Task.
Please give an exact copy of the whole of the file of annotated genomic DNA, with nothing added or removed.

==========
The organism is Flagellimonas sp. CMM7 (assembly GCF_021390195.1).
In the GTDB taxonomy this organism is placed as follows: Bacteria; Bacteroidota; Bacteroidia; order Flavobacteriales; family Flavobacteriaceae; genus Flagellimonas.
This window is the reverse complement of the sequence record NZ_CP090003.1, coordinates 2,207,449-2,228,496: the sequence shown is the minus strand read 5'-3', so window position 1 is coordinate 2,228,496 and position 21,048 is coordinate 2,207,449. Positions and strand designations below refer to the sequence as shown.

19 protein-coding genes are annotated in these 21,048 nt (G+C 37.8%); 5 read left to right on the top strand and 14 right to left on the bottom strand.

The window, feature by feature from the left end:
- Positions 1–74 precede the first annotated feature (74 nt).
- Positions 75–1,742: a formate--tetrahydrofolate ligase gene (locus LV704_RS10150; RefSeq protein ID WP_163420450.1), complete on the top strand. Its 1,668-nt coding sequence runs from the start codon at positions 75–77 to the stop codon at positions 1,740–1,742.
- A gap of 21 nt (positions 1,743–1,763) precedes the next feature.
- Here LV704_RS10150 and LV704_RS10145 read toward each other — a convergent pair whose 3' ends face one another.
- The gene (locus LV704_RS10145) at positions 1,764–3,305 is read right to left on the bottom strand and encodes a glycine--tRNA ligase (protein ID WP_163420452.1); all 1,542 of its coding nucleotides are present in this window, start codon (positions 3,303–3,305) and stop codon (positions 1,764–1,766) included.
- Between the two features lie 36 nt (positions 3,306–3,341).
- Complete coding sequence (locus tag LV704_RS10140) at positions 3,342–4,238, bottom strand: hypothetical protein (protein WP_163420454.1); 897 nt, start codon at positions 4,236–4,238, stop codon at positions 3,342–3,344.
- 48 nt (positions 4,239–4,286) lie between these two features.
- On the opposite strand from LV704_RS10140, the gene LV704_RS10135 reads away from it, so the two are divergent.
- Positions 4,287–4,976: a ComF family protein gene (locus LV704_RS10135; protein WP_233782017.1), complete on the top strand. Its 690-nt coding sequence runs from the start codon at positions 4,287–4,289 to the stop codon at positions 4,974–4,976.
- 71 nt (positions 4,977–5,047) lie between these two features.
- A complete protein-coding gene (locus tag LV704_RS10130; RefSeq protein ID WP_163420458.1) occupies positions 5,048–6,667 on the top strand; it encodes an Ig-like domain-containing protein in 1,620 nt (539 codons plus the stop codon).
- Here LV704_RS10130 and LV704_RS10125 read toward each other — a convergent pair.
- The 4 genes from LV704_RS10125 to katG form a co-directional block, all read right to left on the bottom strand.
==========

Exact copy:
The organism is Flagellimonas sp. CMM7 (assembly GCF_021390195.1).
In the GTDB taxonomy this organism is placed as follows: Bacteria; Bacteroidota; Bacteroidia; order Flavobacteriales; family Flavobacteriaceae; genus Flagellimonas.
This window is the reverse complement of the sequence record NZ_CP090003.1, coordinates 2,207,449-2,228,496: the sequence shown is the minus strand read 5'-3', so window position 1 is coordinate 2,228,496 and position 21,048 is coordinate 2,207,449. Positions and strand designations below refer to the sequence as shown.

19 protein-coding genes are annotated in these 21,048 nt (G+C 37.8%); 5 read left to right on the top strand and 14 right to left on the bottom strand.

The window, feature by feature from the left end:
- Positions 1–74 precede the first annotated feature (74 nt).
- Positions 75–1,742: a formate--tetrahydrofolate ligase gene (locus LV704_RS10150; RefSeq protein ID WP_163420450.1), complete on the top strand. Its 1,668-nt coding sequence runs from the start codon at positions 75–77 to the stop codon at positions 1,740–1,742.
- A gap of 21 nt (positions 1,743–1,763) precedes the next feature.
- Here LV704_RS10150 and LV704_RS10145 read toward each other — a convergent pair whose 3' ends face one another.
- The gene (locus LV704_RS10145) at positions 1,764–3,305 is read right to left on the bottom strand and encodes a glycine--tRNA ligase (protein ID WP_163420452.1); all 1,542 of its coding nucleotides are present in this window, start codon (positions 3,303–3,305) and stop codon (positions 1,764–1,766) included.
- Between the two features lie 36 nt (positions 3,306–3,341).
- Complete coding sequence (locus tag LV704_RS10140) at positions 3,342–4,238, bottom strand: hypothetical protein (protein WP_163420454.1); 897 nt, start codon at positions 4,236–4,238, stop codon at positions 3,342–3,344.
- 48 nt (positions 4,239–4,286) lie between these two features.
- On the opposite strand from LV704_RS10140, the gene LV704_RS10135 reads away from it, so the two are divergent.
- Positions 4,287–4,976: a ComF family protein gene (locus LV704_RS10135; protein WP_233782017.1), complete on the top strand. Its 690-nt coding sequence runs from the start codon at positions 4,287–4,289 to the stop codon at positions 4,974–4,976.
- 71 nt (positions 4,977–5,047) lie between these two features.
- A complete protein-coding gene (locus tag LV704_RS10130; RefSeq protein ID WP_163420458.1) occupies positions 5,048–6,667 on the top strand; it encodes an Ig-like domain-containing protein in 1,620 nt (539 codons plus the stop codon).
- Here LV704_RS10130 and LV704_RS10125 read toward each other — a convergent pair.
- The 4 genes from LV704_RS10125 to katG form a co-directional block, all read right to left on the bottom strand.